Adaptation of protein metabolism to changes in lysine intake in growing pigs

J.J.G.C. van den Borne, S. Borgijink, J. Dijkstra, W.J.J. Gerrits

Research output: Contribution to journalAbstractAcademic


The indicator amino acid technique is a well-known tool to estimate amino acid requirements within a subject. It involves measurement of responses in protein metabolism to step-wise changes in amino acid imbalance. The objective of this experiment was to compare lysine requirement estimates from increasing vs. decreasing titration strategies, and to study adaptive responses to changes in lysine intake. Pigs (n=14; 27.1±0.2 kg) were housed in metabolism crates and assigned to one of two treatments, with digestible lysine intake either increasing from 4.7 to 14.0 g/kg (INCR) or decreasing from 14.0 to 4.7 g/kg feed (DECR) in 7 equidistant steps, at identical intakes of other nutrients. Each step lasted 4d. Four complete 24h urine collections were performed from all pigs for each lysine level. Total urinary N and urea excretion were determined for all 24h collections. [15N]glycine was provided orally at d 3 of each lysine level and enrichment was measured in urinary urea. A linear-plateau model was fitted to N efficiency (in %) data. Treatment effects on slopes and inflection point estimates of the model were then analyzed statistically. Based on the F-test, for 11 of the 14 pigs the linear-plateau model fitted data better (P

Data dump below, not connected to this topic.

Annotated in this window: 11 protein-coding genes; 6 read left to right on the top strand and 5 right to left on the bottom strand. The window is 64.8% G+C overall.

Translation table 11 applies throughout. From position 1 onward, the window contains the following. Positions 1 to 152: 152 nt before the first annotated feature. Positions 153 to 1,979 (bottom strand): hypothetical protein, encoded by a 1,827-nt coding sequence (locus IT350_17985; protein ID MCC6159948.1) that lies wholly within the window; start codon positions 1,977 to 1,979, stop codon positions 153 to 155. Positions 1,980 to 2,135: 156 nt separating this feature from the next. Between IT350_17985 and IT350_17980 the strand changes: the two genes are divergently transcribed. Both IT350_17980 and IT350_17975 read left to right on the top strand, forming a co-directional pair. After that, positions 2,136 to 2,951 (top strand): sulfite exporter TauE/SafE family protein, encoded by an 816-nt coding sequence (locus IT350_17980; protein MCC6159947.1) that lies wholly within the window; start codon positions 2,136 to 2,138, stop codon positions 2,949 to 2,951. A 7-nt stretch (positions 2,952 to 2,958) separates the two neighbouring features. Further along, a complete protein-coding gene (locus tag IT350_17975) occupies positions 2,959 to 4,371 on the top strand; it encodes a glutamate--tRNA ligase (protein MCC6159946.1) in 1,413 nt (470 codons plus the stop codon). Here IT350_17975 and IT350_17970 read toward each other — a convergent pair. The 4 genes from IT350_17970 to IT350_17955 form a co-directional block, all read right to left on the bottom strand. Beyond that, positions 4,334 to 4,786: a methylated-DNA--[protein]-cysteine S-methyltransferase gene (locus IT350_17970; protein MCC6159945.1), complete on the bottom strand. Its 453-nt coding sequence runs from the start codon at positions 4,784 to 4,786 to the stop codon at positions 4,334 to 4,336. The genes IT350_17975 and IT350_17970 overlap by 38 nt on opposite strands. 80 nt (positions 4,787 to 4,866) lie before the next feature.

Original languageEnglish
Pages (from-to)178 (203)
JournalJournal of Animal Science
Issue numberE-Suppl. 2
Publication statusPublished - 2008

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